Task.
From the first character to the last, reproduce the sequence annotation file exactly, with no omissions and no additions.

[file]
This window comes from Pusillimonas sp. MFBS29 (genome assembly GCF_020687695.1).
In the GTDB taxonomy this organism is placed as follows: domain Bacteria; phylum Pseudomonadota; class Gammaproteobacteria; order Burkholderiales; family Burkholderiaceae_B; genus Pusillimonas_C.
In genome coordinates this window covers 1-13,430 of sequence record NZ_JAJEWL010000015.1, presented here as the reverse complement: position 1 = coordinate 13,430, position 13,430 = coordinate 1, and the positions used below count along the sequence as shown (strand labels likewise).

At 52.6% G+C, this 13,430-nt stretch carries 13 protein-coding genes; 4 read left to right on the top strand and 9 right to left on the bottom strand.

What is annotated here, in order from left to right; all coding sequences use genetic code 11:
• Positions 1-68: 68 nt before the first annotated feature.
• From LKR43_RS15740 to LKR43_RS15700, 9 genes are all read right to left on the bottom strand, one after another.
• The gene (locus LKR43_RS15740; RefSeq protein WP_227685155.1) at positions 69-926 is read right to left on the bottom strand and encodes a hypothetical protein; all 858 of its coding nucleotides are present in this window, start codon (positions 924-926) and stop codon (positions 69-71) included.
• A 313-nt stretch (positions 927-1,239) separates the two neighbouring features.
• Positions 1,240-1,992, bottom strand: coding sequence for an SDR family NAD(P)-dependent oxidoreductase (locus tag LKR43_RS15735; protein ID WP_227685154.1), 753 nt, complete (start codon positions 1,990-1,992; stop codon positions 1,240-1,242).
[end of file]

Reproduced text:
This window comes from Pusillimonas sp. MFBS29 (genome assembly GCF_020687695.1).
In the GTDB taxonomy this organism is placed as follows: domain Bacteria; phylum Pseudomonadota; class Gammaproteobacteria; order Burkholderiales; family Burkholderiaceae_B; genus Pusillimonas_C.
In genome coordinates this window covers 1-13,430 of sequence record NZ_JAJEWL010000015.1, presented here as the reverse complement: position 1 = coordinate 13,430, position 13,430 = coordinate 1, and the positions used below count along the sequence as shown (strand labels likewise).

At 52.6% G+C, this 13,430-nt stretch carries 13 protein-coding genes; 4 read left to right on the top strand and 9 right to left on the bottom strand.

What is annotated here, in order from left to right; all coding sequences use genetic code 11:
• Positions 1-68: 68 nt before the first annotated feature.
• From LKR43_RS15740 to LKR43_RS15700, 9 genes are all read right to left on the bottom strand, one after another.
• The gene (locus LKR43_RS15740; RefSeq protein WP_227685155.1) at positions 69-926 is read right to left on the bottom strand and encodes a hypothetical protein; all 858 of its coding nucleotides are present in this window, start codon (positions 924-926) and stop codon (positions 69-71) included.
• A 313-nt stretch (positions 927-1,239) separates the two neighbouring features.
• Positions 1,240-1,992, bottom strand: coding sequence for an SDR family NAD(P)-dependent oxidoreductase (locus tag LKR43_RS15735; protein ID WP_227685154.1), 753 nt, complete (start codon positions 1,990-1,992; stop codon positions 1,240-1,242).